This review explores trends in the United States (US) transplant surgery workforce with a focus on historical demographics, post-fellowship job market, and quality of life reported by transplant surgeons. Ongoing efforts to improve women and racial/ethnic minority representation in transplant surgery are highlighted in this paper. Future directions to create a transplant workforce that reflects the diversity of the US population are discussed.
AHRQ-funded; HS024600; HS000053.
Citation: Valbuena VSM, Obayemi JE, Purnell TS . Gender and racial disparities in the transplant surgery workforce. Curr Opin Organ Transplant 2021 Oct 1;26(5):560-66. doi: 10.1097/mot.0000000000000915..
Keywords: Workforce, Provider: Physician, Transplantation, Racial / Ethnic Minorities
Marchetti KA, Oerline M, Hollenbeck BK
Urology workforce changes and implications for prostate cancer care among Medicare enrollees.
The purpose of this study was to characterize national trends in urologist workforce, practice organization, and management of incident prostate cancer. The investigators characterized shifts in urologist membership from smaller, independent groups to larger, multispecialty or hospital-owned practices. They indicated that this trend coincided with higher utilization of observation and surgical treatment for prostate cancer.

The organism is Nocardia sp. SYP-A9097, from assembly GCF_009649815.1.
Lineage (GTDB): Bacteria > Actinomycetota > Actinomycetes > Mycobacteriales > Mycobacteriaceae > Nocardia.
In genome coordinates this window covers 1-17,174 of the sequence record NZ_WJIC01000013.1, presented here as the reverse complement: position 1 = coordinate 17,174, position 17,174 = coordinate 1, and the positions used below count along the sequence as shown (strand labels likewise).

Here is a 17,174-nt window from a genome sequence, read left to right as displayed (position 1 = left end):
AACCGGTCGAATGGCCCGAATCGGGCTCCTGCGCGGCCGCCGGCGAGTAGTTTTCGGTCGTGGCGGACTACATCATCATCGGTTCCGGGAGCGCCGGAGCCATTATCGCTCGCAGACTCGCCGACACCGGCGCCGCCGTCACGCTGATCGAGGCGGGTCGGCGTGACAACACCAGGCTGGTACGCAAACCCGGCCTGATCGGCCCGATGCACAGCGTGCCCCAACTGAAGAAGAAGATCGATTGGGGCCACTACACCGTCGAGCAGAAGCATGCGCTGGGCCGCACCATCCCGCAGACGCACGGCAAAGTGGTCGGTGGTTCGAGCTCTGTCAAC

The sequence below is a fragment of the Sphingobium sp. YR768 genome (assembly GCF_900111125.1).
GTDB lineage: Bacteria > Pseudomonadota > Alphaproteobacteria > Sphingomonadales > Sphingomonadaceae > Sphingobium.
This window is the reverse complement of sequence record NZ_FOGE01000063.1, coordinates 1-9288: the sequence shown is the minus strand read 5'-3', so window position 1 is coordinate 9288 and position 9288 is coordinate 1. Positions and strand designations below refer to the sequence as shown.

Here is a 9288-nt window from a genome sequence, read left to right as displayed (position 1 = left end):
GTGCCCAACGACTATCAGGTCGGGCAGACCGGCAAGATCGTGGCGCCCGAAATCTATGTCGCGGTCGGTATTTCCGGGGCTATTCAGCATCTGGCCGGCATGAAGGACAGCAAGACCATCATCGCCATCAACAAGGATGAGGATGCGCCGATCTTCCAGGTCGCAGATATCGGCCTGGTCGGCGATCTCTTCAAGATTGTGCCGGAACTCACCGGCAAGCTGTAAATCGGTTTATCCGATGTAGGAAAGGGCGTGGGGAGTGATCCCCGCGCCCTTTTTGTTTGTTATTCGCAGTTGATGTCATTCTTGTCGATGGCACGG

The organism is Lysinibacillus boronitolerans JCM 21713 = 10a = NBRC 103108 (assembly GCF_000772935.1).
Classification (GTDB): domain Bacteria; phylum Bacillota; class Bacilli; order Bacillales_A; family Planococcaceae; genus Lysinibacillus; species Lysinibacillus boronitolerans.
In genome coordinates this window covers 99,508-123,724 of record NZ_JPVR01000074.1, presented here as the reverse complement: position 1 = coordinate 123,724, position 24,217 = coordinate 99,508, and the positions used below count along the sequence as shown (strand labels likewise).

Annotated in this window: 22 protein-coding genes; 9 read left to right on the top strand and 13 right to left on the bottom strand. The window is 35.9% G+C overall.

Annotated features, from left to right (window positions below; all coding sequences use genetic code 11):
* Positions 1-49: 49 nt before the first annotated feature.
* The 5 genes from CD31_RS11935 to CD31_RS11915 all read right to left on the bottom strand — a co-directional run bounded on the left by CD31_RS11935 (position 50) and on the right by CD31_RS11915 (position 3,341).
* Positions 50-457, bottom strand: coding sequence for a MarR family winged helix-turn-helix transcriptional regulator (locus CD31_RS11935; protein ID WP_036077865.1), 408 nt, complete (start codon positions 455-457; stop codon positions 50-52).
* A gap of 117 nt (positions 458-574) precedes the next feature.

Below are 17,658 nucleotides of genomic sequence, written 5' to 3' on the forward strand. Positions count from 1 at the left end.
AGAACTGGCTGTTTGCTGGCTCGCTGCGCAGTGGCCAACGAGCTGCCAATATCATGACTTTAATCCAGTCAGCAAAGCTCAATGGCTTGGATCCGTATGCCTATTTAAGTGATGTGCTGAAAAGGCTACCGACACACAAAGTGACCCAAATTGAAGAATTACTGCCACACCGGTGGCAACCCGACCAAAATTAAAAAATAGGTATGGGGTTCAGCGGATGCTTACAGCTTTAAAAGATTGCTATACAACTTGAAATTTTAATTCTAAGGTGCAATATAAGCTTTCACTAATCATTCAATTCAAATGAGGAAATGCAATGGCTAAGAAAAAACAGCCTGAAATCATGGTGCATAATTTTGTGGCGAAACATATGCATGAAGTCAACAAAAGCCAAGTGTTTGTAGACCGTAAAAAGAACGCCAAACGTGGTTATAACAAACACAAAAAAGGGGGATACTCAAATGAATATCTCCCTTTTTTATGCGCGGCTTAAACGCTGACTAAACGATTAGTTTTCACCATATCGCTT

Citation: Marchetti KA, Oerline M, Hollenbeck BK . Urology workforce changes and implications for prostate cancer care among Medicare enrollees. Urology 2021 Sep;155:77-82. doi: 10.1016/j.urology.2020.12.051..
Keywords: Cancer: Prostate Cancer, Cancer, Workforce, Practice Patterns
Escarce JJ, Wozniak GD, Tsipas S
Effects of the Affordable Care Act Medicaid expansion on the distribution of new general internists across states.
The objective of this study was to determine whether the Medicaid expansion influenced the states selected by physicians just completing graduate medical education for establishing their first practices. Thirty-three states and the District of Columbia expanded Medicaid by the end of the study period. Findings showed that physicians in one specialty group, general internal medicine, were increasingly likely to locate in expansion states after the expansion. The Medicaid expansion influenced the practice location choices of men and international medical graduates in general internal medicine, while women and United States medical graduates did not alter their pre-expansion location patterns. States that opted not to expand Medicaid under the Affordable Care Act lost general internists to expansion states, potentially affecting access to care for all of their residents regardless of insurance coverage.
Citation: Escarce JJ, Wozniak GD, Tsipas S . Effects of the Affordable Care Act Medicaid expansion on the distribution of new general internists across states. Med Care 2021 Jul;59(7):653-60. doi: 10.1097/mlr.0000000000001523..